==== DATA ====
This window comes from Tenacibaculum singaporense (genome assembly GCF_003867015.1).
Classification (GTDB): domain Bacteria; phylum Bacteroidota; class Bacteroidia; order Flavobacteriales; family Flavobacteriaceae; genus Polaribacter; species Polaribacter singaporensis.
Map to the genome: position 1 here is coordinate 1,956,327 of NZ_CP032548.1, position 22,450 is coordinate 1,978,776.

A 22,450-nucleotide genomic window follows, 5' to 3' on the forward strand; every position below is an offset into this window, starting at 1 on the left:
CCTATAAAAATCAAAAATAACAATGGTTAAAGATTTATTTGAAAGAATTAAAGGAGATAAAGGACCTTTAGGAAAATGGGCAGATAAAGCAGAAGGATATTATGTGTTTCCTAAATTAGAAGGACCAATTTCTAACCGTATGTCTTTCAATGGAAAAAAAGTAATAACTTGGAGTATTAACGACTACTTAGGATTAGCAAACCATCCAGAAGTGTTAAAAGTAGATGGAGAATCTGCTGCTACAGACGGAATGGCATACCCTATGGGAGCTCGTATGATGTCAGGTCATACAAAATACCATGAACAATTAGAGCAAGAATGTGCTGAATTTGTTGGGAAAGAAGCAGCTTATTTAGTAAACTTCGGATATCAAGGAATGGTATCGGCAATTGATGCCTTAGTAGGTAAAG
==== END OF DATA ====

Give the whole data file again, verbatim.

This window comes from Tenacibaculum singaporense (genome assembly GCF_003867015.1).
Classification (GTDB): domain Bacteria; phylum Bacteroidota; class Bacteroidia; order Flavobacteriales; family Flavobacteriaceae; genus Polaribacter; species Polaribacter singaporensis.
Map to the genome: position 1 here is coordinate 1,956,327 of NZ_CP032548.1, position 22,450 is coordinate 1,978,776.

A 22,450-nucleotide genomic window follows, 5' to 3' on the forward strand; every position below is an offset into this window, starting at 1 on the left:
CCTATAAAAATCAAAAATAACAATGGTTAAAGATTTATTTGAAAGAATTAAAGGAGATAAAGGACCTTTAGGAAAATGGGCAGATAAAGCAGAAGGATATTATGTGTTTCCTAAATTAGAAGGACCAATTTCTAACCGTATGTCTTTCAATGGAAAAAAAGTAATAACTTGGAGTATTAACGACTACTTAGGATTAGCAAACCATCCAGAAGTGTTAAAAGTAGATGGAGAATCTGCTGCTACAGACGGAATGGCATACCCTATGGGAGCTCGTATGATGTCAGGTCATACAAAATACCATGAACAATTAGAGCAAGAATGTGCTGAATTTGTTGGGAAAGAAGCAGCTTATTTAGTAAACTTCGGATATCAAGGAATGGTATCGGCAATTGATGCCTTAGTAGGTAAAG